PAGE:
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State Rep. Valarie Hodges, R-Denham Springs, answers questions on the House floor on Wednesday, May 17, 2017. 

It’s been said Louisiana always lags a little bit behind. And a century-old poem by Irish nationalist W.B. Yeats proves a good example.

“Things fall apart; the centre cannot hold; mere anarchy is loosed upon the world,” was quoted often in 2016 after the Brexit vote and the election of President Donald Trump. The stanza from Yeats’ “The Second Coming” now applies to the seventh special session of the Legislature, which begins Monday to, again, address Louisiana’s budget problem.

“We are on the brink. We are at the precipice,” Commissioner of Administration Jay Dardenne said last week about what would happen if lawmakers don’t get over their impasse and approve retaining half of the one-cent state sales tax set to expire on June 30.

The state spending plan that goes into effect July 1 has deep cuts for TOPS, prisons, colleges and universities, police and sheriffs, district attorneys and other government programs with appropriations not specifically protected by law.

Whatever amount on which legislators agree to retain will be spread over programs on a pro rata basis. The .5 percent would sustain government for another year. If lawmakers choose to keep .3 percent, as House leaders want, or agree to .4 percent, as House Republicans are discussing, then parents of college students, for instance, would write checks to cover that part of the college tuition a partially funded Taylor Opportunity Program for Students no longer does.

A sizeable group of House Republicans are angered by Gov. John Bel Edwards’ vision of Louisiana if a half-cent sales tax isn’t renewed.

Each listing of the Democratic governor’s apocalyptic predictions — from no more LSU football to evicting the elderly from nursing homes — was met with shouts of “damnable lie” by members of the East Baton Rouge Parish Republican Party last week.

“We have money to fund things — that’s just scare tactics,” Denham Springs Republican state Rep. Valarie Hodges told the party luncheon. “The fundamental difference from people who don’t think like I do is that I don’t want to take taxpayer money from people who are working hard and give it to people who don’t work.”

Afterward, Hodges said she’s OK with not fully funding TOPS if a .3 or .4 percent increase is passed by her colleagues. Her constituents have told her not to raises taxes, period.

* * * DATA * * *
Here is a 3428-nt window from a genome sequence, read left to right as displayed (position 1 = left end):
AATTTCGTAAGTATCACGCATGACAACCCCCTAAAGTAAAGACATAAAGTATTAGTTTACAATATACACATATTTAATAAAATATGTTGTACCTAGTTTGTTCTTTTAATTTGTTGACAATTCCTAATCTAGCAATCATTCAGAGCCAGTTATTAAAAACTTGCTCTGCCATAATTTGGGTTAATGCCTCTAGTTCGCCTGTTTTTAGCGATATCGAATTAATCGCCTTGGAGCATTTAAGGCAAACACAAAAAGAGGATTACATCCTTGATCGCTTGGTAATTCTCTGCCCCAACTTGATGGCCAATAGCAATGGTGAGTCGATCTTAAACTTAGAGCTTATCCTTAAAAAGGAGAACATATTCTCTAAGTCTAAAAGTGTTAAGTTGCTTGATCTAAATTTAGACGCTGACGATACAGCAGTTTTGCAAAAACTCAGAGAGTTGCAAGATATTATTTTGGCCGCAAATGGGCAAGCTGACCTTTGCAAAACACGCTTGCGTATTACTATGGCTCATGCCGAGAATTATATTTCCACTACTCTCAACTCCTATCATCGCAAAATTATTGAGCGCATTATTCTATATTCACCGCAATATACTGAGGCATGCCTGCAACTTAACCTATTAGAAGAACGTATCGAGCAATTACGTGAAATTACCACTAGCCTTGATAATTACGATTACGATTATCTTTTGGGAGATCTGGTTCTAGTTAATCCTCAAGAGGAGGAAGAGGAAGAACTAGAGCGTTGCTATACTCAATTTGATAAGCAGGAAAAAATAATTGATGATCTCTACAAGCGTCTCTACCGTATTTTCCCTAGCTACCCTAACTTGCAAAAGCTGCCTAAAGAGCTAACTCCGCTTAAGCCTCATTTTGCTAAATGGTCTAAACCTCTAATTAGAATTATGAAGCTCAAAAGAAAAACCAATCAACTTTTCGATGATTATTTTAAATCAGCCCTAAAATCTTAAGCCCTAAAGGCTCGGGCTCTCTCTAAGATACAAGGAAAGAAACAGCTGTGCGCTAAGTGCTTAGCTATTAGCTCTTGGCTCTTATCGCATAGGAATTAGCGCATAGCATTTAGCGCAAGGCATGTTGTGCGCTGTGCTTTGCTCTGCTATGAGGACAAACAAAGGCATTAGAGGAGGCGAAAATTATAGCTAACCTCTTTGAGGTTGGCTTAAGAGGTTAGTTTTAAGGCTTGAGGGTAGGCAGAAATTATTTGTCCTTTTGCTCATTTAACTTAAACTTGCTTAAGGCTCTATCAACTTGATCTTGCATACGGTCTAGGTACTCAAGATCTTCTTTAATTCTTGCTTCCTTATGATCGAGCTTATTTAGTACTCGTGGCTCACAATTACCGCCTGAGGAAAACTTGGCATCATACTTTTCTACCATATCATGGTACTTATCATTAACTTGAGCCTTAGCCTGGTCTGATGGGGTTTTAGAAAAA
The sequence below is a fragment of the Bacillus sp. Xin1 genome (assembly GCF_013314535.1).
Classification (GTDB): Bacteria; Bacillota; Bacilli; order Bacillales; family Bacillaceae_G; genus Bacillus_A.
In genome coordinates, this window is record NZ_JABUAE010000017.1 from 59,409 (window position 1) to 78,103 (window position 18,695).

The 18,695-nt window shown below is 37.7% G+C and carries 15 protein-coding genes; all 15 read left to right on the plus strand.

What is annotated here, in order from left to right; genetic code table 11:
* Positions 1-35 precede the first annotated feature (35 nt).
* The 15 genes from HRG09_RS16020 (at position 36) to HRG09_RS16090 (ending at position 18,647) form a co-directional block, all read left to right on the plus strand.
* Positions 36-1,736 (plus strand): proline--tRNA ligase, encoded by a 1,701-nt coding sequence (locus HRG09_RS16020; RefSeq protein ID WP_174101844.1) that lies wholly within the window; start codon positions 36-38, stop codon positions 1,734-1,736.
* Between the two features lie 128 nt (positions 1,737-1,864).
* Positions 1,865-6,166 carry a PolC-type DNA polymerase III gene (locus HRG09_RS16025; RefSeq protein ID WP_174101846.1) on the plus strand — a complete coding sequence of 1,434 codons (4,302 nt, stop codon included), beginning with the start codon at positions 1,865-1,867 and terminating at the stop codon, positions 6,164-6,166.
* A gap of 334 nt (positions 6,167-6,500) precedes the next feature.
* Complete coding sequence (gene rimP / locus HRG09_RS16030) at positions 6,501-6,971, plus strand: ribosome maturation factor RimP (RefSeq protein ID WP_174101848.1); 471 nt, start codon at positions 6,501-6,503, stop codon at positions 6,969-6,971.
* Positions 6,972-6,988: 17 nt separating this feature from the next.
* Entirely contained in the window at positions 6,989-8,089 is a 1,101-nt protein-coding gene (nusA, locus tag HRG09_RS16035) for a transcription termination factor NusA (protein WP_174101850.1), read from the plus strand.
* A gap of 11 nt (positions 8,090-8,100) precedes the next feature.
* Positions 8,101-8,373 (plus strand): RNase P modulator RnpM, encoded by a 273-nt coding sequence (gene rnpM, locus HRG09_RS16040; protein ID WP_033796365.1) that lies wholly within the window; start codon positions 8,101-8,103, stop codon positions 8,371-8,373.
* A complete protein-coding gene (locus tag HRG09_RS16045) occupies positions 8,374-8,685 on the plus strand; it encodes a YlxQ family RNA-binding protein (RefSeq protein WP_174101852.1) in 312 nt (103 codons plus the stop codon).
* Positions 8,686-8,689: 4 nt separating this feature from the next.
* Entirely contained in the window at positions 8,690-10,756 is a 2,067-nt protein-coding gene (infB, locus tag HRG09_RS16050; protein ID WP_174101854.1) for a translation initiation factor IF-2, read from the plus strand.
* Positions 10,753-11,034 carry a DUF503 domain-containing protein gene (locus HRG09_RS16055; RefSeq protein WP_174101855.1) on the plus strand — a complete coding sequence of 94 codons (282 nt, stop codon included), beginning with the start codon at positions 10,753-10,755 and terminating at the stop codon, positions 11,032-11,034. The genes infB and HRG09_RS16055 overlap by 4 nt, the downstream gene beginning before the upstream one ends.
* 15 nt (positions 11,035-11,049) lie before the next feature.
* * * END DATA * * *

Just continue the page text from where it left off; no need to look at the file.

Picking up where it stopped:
House Appropriations Committee Chairman Cameron Henry, R-Metairie, wants to disrupt the state budget’s pro rata system and rearrange whatever revenues are raised to fully fund some programs, rather than spread the money across all the partially unfunded services. Legal arguments support both sides in such a move, but both House Speaker Taylor Barras and Senate President John Alario would decide.

Barras’s reported comments last week to a small business group indicate he might broaden the narrow legislative task of only deciding whether to retain part of the expiring penny. Alario’s comments to reporters indicate he would not.

Some prominent Republicans have said enough is enough.

“We’re at a moment in Louisiana’s history where we simply cannot cut our way out of our budget problems,” two men who once served Republican Gov. Bobby Jindal — Paul Rainwater, his former chief of staff and commissioner of administration, and his Department of Revenue secretary, Tim Barfield — wrote last week in an op-ed for The Advocate. They support the .5 percent sales tax renewal, arguing that the business community questions the state’s commitment to investing in education and workforce training. Decreasing the size of government is an admirable goal that should be addressed, they suggested, but the pressing problem is funding government.

“Closing a university, shutting down food stamps, cutting nursing home services are all things that upend lives in the short term and cause ripples that could have unintended costs in the long run,” Barfield and Rainwater wrote.

Another top Jindal aide, Stephen Waguespack, agrees. A discussion, long avoided, needs to be had on stabilizing Louisiana’s finances that includes pension and Medicaid reforms along with some way to unlock the funds that are dedicated to specific purposes. But July 1 is two weeks away.

Now head of the Louisiana Association of Business & Industry, Waguespack noted that the state’s powerful lobbying group had agreed to the .5 percent increase during the special session that ended without resolution earlier this month.

“We recognize that business pays 48 percent of any portion" of the state sales tax, Waguespack said. “We said, ‘Look, we’ll play our part. We’re staying at the table and giving suggestions.’ Even more important than policy at this point is for everyone to get in the same room and listen to each other, to tone down the rhetoric on social media and traditional media. It’s time for all of them to put down their swords.”

Follow Mark Ballard on Twitter, @MarkBallardCnb.